Anybody who thinks that the bible is easy and shallow hasn’t actually read it or hasn’t thought very much about it. I love how deeply I can find myself immersed in scripture. Each time I come back, it’s got something new for me.
Tomorrow, it’ll be my privilige to speak at Fellowship Church about 2 kings chapter 2. This is the point when the prophet Elisha takes over from the prophet Elijah. I’m focusing on how Elisha seems to grow up as his mentor leaves him. And as I was preparing to speak, I just got blown away anew by how conflicted Elisha seems to be. You don’t have to look very deeply to see how intensely he seems to feel in two quite opposite directions. It’s simply brilliant writing.
It begins with them alone together, presumably preparing for Elijah’s departure. The things that jump out at me from this verse is the word “together” from the first half, and the word “seperated” in the second half. The two opposites really intensify each other, in a way. It’s also pretty amazing how simply and quickly it all happens: Blam! They come down! Wham! They are gone. Scripture continues:
12 Sh saw this and cried out, “My father! My father! The chariots and horsemen of Israel!” And Sh saw him no more.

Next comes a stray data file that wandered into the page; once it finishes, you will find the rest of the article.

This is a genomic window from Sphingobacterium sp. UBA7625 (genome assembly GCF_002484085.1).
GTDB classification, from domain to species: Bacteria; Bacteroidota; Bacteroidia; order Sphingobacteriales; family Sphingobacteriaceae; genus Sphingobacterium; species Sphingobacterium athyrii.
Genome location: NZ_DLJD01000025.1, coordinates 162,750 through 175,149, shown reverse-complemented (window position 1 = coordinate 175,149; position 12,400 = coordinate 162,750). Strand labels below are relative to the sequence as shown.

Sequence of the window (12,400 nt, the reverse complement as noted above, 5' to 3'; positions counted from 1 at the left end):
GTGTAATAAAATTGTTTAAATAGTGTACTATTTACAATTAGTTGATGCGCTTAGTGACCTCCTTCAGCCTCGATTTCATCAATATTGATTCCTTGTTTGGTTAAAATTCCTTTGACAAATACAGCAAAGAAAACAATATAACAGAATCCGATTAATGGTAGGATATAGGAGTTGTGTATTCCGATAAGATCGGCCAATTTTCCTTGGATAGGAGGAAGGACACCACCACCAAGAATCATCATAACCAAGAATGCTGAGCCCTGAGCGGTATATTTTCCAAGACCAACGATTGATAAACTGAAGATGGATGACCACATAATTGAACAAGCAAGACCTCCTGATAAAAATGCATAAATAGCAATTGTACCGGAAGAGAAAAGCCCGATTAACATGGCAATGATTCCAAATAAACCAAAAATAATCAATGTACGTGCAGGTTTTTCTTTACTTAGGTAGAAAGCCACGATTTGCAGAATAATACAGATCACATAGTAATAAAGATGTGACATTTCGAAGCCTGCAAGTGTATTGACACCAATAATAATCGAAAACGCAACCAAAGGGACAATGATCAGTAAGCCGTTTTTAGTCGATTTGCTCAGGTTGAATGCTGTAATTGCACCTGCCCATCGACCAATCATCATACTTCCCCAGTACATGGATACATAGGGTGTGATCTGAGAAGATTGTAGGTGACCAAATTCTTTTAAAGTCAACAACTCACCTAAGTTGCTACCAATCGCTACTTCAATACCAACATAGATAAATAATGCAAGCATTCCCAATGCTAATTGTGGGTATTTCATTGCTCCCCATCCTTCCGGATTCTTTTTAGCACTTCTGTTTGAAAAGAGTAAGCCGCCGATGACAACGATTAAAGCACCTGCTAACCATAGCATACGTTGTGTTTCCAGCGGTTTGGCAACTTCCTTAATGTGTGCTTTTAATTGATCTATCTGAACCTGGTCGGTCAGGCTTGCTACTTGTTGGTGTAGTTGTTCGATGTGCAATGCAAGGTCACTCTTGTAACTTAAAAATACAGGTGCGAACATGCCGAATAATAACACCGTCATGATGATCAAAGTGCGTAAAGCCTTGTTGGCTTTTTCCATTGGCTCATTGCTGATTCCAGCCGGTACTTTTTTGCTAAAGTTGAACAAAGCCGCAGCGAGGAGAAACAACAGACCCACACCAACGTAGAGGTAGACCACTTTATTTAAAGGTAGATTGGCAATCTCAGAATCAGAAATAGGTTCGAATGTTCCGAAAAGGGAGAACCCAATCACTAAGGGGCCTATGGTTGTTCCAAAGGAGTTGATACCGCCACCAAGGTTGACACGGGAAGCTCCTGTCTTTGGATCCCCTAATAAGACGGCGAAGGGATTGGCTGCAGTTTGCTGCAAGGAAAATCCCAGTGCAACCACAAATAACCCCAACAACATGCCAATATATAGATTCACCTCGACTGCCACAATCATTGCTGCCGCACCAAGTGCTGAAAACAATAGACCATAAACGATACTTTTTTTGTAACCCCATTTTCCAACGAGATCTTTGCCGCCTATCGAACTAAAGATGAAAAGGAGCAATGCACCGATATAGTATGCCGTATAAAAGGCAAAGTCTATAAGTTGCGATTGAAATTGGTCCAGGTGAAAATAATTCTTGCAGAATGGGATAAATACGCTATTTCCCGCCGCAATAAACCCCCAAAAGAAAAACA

By calling him father, Elisha emphasizes how close they are. But he focuses on the fact that they are the chariots and horseman of Israel: these are not the messengers of any random God, these are the soldiers of the God who has declared himself Lord over the people of the two Elis. In a way, it’s like Sh is saying, “We are so close, and I will miss you, yet I am with joy because of who is coming to get you.
Then he took hold of his own clothes and tore them apart.
13 He picked up the cloak that had fallen from J and went back and stood on the bank of the Jordan. 14 Then he took the cloak that had fallen from him and struck the water with it. “Where now is the LORD, the God of J?” he asked. When he struck the water, it divided to the right and to the left, and he crossed over.
The bible is filled with people who tear at their clothes to show their sorrow, rage, and distress. But this is a fairly unique riff on that theme: tearing at clothes, and then putting some one else’s clothes on. Sh’s old identity no longer fits him. The person he was is left in the past. He is stepping into the role that J was grooming him for.
And what a profound moment. Underneath the question, “Where now is the LORD, the God of J?” is the question “Is the Lord, the God of J, still with me?”
As the waters part, Elisha recieves his answer. He walks through parted water. Not only in the way he did a few minutes before, when Elijah parted the water, but also as his ancestors did, all those generations before, when Moses lead them.
(A note on the title: in the technical, psychological sense, ambivalence is not when a person does not care one way or the other; on the contrary, ambivalence is when a person experiences intense emotions in two opposite directions at the same time.)